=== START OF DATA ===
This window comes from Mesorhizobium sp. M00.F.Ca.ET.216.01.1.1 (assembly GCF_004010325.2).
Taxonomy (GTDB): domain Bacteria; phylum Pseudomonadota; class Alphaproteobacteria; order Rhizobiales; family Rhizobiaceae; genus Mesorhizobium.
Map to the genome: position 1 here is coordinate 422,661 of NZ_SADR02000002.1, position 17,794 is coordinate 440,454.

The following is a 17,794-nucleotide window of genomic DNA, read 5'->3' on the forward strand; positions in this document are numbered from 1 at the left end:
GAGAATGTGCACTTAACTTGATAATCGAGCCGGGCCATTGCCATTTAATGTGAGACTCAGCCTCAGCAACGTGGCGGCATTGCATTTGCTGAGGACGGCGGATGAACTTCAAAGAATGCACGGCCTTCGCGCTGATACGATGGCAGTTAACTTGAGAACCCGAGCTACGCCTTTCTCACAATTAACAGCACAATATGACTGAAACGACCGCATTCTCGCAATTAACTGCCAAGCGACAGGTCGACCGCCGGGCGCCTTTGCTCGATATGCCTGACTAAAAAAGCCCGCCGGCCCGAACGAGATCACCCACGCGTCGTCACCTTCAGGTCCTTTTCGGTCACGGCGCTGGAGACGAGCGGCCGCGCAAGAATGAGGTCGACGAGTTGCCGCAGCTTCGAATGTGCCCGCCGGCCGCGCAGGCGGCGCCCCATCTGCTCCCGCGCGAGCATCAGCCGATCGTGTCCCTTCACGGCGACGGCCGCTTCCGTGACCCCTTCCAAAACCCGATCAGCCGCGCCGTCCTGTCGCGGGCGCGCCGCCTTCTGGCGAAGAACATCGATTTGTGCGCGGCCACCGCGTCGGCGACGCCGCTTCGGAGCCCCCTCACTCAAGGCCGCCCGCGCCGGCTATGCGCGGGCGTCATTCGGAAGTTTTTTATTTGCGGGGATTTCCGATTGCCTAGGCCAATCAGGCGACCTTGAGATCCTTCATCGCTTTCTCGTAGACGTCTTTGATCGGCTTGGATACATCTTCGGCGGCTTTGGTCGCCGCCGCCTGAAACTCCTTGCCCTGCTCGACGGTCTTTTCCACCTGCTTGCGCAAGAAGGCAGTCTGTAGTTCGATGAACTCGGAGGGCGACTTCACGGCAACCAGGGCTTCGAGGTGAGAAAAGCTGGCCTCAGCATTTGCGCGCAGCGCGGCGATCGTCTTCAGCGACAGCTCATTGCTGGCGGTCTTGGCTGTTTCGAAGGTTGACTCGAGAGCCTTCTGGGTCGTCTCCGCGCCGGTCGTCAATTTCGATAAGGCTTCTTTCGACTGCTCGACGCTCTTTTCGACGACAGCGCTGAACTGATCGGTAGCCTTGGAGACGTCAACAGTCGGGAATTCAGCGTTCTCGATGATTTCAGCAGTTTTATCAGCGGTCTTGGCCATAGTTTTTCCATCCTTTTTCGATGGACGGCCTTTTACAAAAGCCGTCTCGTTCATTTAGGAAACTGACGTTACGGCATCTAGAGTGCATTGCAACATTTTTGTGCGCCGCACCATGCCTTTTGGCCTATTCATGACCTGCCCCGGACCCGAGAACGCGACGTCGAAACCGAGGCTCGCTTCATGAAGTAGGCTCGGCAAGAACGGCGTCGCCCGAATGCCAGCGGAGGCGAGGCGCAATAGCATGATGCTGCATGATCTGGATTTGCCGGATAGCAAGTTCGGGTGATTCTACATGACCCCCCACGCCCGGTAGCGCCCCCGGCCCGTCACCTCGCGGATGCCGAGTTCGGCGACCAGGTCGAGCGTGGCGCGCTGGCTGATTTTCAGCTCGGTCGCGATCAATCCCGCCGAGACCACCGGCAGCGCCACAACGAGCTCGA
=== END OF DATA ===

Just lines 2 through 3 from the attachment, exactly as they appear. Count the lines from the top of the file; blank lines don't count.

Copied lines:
Taxonomy (GTDB): domain Bacteria; phylum Pseudomonadota; class Alphaproteobacteria; order Rhizobiales; family Rhizobiaceae; genus Mesorhizobium.
Map to the genome: position 1 here is coordinate 422,661 of NZ_SADR02000002.1, position 17,794 is coordinate 440,454.